This article is Part 5 of a 7-part blog series that will cover what operators should consider when performing a pre-operational hoist safety inspection. Today, we’ll discuss ASME B30.10 hook inspection.
ASME B30.10 covers hook inspection for all hoists, cranes and rigging hooks. Before operating a hoist, it is important to inspect the hook to ensure it is safe and free from defects before lifting a load. When inspecting the hook, there are a few key things to look for:
Deformation can be an indication of overload, side loading or utilizing improper rigging techniques. In some cases it may be apparent that the hook is deformed. Look for any bends, twists, cracks or sharp edges that could cut into your synthetic slings.
To check for less-apparent deformities, measure the hook’s throat opening. (Note: Typically this is not done during pre-operational inspections.) You should remove the hook from service if any distortion is noticeable. Check the throat opening. It should not be more than 5% or 1/4″ from the manufacturer’s original dimension. Check your manufacturer’s recommendations.
Also, some hooks have manufactured marks or bumps between the throat opening and the saddle of the hook. These are reference points for measurement. These can be found on our Hurricane 360° hoist. Each hoist manufacturer’s manual will tell you how to measure the hook.
2. Wear Corrosion
Look for excessive wear or corrosion on the hook. Any wear exceeding 10% of the original section dimension of the hook or its load pin means the hook should be removed from service.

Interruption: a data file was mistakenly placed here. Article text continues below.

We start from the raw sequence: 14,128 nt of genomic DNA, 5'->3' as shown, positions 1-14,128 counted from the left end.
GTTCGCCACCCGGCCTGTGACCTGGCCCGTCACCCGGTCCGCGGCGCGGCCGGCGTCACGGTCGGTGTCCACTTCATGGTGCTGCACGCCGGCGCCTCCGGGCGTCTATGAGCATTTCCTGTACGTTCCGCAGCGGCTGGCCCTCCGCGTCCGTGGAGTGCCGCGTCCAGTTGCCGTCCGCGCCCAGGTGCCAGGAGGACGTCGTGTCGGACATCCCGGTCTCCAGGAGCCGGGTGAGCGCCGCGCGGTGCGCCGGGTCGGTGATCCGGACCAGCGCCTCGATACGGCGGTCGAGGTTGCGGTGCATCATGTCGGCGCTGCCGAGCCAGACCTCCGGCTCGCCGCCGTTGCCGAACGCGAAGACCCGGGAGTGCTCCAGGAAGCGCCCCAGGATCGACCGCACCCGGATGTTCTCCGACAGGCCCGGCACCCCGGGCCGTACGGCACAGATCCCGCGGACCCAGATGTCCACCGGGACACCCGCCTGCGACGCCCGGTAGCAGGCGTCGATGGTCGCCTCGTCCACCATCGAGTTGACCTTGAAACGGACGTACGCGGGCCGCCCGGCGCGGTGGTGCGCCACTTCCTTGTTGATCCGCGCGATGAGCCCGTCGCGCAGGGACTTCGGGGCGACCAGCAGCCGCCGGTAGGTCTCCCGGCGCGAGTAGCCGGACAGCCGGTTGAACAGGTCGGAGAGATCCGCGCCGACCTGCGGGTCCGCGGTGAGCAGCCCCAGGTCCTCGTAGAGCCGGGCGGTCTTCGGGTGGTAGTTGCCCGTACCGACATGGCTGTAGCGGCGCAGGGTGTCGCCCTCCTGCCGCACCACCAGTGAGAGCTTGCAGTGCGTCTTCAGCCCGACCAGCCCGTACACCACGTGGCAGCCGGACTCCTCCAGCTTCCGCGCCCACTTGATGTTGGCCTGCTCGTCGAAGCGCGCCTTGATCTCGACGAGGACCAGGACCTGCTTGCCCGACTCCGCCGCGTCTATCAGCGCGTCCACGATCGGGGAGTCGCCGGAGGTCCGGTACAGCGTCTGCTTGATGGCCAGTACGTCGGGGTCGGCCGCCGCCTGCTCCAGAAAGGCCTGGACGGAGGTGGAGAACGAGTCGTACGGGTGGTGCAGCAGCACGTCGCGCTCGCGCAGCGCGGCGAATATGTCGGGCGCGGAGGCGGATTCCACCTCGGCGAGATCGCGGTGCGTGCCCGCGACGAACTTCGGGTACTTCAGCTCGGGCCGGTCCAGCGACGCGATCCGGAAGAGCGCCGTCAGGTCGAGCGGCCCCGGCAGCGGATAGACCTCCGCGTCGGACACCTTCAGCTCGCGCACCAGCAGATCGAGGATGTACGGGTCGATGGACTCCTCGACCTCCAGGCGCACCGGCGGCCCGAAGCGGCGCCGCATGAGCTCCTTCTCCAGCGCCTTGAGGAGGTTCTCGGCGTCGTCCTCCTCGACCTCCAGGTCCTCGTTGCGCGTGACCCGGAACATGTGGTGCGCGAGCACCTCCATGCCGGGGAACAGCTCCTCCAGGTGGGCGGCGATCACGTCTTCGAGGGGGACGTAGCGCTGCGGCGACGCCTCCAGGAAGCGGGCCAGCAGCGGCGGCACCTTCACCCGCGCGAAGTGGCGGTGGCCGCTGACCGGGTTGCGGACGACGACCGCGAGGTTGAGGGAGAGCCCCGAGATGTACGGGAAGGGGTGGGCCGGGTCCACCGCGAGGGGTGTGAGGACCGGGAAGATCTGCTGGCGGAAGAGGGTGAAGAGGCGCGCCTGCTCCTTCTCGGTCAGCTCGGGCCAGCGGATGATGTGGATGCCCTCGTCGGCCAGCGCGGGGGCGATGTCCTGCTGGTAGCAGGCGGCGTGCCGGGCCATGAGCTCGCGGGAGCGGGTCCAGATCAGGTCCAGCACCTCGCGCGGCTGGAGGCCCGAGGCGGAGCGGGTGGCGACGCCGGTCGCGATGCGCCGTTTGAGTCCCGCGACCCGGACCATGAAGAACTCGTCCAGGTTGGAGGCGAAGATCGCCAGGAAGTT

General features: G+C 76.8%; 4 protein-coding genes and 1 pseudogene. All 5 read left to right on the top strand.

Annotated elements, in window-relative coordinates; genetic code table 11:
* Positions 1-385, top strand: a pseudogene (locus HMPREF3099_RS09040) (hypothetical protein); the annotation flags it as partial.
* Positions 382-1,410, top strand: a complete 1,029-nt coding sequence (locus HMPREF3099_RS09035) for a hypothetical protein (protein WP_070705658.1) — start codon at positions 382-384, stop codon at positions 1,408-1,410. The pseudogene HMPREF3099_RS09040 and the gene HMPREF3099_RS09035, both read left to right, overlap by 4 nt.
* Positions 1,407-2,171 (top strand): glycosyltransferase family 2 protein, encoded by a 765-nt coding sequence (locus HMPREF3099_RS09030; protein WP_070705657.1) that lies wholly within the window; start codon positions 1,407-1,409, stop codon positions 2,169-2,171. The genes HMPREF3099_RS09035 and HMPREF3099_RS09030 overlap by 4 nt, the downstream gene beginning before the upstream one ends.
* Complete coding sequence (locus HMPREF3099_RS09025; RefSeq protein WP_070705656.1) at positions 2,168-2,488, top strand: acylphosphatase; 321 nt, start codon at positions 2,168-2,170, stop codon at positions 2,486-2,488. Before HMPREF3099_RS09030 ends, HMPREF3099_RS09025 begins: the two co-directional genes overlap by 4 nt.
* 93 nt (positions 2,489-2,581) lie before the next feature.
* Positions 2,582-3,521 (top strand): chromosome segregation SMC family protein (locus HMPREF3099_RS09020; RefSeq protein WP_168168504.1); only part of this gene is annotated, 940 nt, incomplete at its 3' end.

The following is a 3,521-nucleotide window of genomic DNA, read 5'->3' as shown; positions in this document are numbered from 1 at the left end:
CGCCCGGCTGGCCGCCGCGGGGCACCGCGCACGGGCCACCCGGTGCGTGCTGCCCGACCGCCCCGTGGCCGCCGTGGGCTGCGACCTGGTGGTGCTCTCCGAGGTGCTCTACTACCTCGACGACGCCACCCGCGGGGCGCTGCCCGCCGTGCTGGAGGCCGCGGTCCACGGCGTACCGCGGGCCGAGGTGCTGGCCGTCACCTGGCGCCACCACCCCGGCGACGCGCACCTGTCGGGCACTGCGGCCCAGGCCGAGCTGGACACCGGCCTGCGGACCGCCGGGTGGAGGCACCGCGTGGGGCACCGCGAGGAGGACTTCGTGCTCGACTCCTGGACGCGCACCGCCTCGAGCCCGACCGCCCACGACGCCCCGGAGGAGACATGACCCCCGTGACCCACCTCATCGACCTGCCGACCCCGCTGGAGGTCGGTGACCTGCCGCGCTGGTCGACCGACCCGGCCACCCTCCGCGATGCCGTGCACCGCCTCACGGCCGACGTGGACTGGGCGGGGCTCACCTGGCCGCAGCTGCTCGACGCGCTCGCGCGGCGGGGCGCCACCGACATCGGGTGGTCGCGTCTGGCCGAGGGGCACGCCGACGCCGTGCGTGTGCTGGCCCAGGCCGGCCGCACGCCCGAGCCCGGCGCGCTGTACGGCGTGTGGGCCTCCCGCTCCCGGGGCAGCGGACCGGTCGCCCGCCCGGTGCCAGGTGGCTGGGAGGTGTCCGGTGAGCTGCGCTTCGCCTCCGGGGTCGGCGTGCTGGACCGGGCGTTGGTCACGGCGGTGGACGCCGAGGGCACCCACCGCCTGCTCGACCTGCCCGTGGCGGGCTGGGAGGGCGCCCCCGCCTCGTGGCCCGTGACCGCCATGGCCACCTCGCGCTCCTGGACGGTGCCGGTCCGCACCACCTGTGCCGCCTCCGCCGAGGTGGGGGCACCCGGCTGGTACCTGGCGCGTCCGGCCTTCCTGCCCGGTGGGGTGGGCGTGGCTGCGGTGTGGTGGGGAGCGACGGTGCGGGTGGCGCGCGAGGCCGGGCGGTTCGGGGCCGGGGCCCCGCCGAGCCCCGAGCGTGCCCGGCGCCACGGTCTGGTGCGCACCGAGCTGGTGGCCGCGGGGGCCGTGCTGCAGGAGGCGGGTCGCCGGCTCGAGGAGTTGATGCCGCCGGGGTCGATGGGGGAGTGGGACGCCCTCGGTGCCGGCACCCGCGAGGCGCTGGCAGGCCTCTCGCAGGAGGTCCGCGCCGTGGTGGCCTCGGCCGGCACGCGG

3. Nicks & Gouges
There is an easy rule of thumb you can follow when checking for nicks and gouges – any nick or gouge that you can fit your finger nail into is cause to remove the hook from service.
As you can see in Figure 1, these gouges were put here on purpose to serve as points to measure hook deformation, but, by making these marks, they have created stress areas that can cause the hook to easily fail.
ASME states that hooks shall be equipped with latches and they have to be operable. Latches hold the rigging in the hook when in slack position. They are not meant to be a load bearing piece, which can easily happen when using improper rigging techniques.
To check the latches, ensure that the latch bridges the throat of the hook when in the closed position and that it operates properly.
Hook latches are required unless it can create a hazardous condition. For example, if you have to climb on a load to release latch (fall hazard) instead of using a push stick to back the hook out of the attachment point.
5. Bolts & Pins
Check to make sure that all bolts and pins in the hook are secure. You can see in Figure 2 that the pin is sticking out which is a cause for concern. Check the pin to make sure the chain is properly connected to the hook block. Also check to make sure that the hook swivels and rotates freely when not under load.
Look for proper hook markings, including the manufacturer’s logo.
7. Field modifications
Figure 3 is an example where someone welded on a sister hook. While this may be ideal for their application, these have heat damage and are ruined. If you need a unique hook, you should have an experienced manufacturer do this.
If any of these conditions are present or if you see anything on the hook that causes you concern, take the hook and/or hoist out of service until it can be replaced or repaired.
Learn more about hoist inspection and maintenance